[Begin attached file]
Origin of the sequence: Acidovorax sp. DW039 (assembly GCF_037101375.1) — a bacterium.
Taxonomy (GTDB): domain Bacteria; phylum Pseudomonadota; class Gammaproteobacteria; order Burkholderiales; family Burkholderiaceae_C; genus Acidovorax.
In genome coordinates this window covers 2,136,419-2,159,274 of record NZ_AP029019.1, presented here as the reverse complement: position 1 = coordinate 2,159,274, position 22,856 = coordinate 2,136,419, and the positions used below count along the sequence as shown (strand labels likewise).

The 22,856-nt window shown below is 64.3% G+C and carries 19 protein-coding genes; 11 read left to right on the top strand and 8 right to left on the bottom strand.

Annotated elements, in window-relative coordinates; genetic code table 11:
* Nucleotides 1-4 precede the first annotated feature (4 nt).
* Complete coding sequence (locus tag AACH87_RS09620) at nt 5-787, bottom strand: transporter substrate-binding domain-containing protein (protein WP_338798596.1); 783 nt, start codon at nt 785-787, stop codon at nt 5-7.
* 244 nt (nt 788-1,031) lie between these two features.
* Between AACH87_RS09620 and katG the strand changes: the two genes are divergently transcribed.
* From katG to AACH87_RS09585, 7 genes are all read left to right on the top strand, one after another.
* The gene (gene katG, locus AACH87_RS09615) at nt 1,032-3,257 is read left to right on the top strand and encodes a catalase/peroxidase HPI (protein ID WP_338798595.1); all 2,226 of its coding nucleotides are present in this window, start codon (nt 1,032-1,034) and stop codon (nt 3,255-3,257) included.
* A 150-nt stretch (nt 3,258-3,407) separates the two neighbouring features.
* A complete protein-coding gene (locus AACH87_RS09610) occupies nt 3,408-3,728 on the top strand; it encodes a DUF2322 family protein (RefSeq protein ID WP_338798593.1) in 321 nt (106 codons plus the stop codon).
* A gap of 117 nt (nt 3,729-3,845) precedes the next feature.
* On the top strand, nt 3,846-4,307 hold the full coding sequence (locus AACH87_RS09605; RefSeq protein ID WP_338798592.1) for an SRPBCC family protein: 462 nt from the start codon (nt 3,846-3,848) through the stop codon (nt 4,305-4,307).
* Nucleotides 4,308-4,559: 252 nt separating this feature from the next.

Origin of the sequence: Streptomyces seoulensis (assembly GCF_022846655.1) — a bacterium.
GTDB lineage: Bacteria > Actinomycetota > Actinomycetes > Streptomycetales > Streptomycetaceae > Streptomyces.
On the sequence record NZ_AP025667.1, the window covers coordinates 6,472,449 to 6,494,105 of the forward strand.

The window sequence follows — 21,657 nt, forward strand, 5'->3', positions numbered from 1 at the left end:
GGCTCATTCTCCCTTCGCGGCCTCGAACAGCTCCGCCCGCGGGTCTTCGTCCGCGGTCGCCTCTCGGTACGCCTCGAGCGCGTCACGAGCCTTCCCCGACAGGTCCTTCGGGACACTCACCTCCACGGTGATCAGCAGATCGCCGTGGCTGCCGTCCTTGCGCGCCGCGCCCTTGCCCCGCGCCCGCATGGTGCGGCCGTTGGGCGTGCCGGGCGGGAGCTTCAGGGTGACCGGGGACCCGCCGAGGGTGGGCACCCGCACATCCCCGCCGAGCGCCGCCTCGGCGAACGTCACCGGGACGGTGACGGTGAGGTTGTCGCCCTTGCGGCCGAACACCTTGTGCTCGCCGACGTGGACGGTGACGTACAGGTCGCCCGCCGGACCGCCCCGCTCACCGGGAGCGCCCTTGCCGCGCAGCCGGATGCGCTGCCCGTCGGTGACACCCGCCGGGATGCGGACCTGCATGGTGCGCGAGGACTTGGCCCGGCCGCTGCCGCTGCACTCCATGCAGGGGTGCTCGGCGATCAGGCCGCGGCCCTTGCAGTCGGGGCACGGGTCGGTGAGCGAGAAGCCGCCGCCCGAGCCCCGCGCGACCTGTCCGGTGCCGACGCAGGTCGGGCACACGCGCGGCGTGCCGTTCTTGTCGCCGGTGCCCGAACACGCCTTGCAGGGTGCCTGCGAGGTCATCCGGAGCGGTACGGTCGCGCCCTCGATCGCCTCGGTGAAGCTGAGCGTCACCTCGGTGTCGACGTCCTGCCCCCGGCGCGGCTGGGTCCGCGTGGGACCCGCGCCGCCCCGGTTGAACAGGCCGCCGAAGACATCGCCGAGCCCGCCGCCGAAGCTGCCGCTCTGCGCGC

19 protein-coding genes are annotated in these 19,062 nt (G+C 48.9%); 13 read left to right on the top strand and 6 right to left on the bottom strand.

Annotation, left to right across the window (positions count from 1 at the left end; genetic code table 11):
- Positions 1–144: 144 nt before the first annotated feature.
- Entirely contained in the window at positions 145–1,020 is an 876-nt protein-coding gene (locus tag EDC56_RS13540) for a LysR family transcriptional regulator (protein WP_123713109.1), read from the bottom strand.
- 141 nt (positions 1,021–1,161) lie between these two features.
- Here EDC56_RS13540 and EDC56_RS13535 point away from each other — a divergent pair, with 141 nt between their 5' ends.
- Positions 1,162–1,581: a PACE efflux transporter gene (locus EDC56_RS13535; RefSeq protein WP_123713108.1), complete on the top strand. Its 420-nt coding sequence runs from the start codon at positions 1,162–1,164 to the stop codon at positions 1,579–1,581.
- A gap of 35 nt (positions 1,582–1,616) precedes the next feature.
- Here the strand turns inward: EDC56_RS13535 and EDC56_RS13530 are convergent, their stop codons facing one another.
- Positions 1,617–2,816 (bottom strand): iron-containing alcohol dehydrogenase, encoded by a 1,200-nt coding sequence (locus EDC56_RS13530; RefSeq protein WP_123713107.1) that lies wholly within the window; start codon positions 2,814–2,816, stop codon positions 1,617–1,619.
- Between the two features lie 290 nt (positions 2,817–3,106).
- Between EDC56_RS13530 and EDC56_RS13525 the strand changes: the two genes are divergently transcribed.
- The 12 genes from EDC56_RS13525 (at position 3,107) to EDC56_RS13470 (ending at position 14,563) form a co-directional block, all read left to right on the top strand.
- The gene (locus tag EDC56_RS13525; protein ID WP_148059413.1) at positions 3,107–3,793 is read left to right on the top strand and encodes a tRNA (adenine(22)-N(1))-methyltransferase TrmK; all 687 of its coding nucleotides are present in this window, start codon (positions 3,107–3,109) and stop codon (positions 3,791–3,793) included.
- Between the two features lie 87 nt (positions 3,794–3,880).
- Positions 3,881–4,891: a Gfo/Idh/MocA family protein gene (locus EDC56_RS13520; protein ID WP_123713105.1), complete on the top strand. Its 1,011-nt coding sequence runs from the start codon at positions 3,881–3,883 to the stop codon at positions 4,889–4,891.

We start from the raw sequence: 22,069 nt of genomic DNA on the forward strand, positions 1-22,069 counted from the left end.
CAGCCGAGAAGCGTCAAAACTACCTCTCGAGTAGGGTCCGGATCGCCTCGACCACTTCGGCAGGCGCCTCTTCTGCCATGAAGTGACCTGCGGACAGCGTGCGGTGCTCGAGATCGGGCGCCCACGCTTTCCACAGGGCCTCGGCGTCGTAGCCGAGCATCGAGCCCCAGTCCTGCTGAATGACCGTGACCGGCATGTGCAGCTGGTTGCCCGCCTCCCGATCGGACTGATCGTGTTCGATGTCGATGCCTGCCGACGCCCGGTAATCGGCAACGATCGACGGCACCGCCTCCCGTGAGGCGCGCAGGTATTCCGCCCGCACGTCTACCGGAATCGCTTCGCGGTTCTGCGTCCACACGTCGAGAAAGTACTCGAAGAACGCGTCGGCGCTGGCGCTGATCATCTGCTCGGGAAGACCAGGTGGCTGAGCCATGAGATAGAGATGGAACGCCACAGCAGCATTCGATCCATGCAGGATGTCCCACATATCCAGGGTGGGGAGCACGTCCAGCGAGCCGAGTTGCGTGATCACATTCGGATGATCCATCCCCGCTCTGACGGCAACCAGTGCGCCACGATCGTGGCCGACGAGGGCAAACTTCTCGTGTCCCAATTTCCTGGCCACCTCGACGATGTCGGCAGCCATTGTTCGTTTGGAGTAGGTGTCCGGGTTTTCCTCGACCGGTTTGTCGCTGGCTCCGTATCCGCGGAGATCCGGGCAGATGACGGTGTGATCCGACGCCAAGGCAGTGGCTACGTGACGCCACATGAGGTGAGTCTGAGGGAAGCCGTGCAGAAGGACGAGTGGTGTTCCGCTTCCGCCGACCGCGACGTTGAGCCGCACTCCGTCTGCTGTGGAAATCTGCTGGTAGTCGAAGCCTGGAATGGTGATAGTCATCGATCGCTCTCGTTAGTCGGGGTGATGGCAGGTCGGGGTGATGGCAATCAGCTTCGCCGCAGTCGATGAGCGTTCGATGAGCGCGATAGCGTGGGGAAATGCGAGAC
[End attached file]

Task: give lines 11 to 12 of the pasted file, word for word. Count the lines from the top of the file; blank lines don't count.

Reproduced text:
* The gene (gene katG, locus AACH87_RS09615) at nt 1,032-3,257 is read left to right on the top strand and encodes a catalase/peroxidase HPI (protein ID WP_338798595.1); all 2,226 of its coding nucleotides are present in this window, start codon (nt 1,032-1,034) and stop codon (nt 3,255-3,257) included.
* A 150-nt stretch (nt 3,258-3,407) separates the two neighbouring features.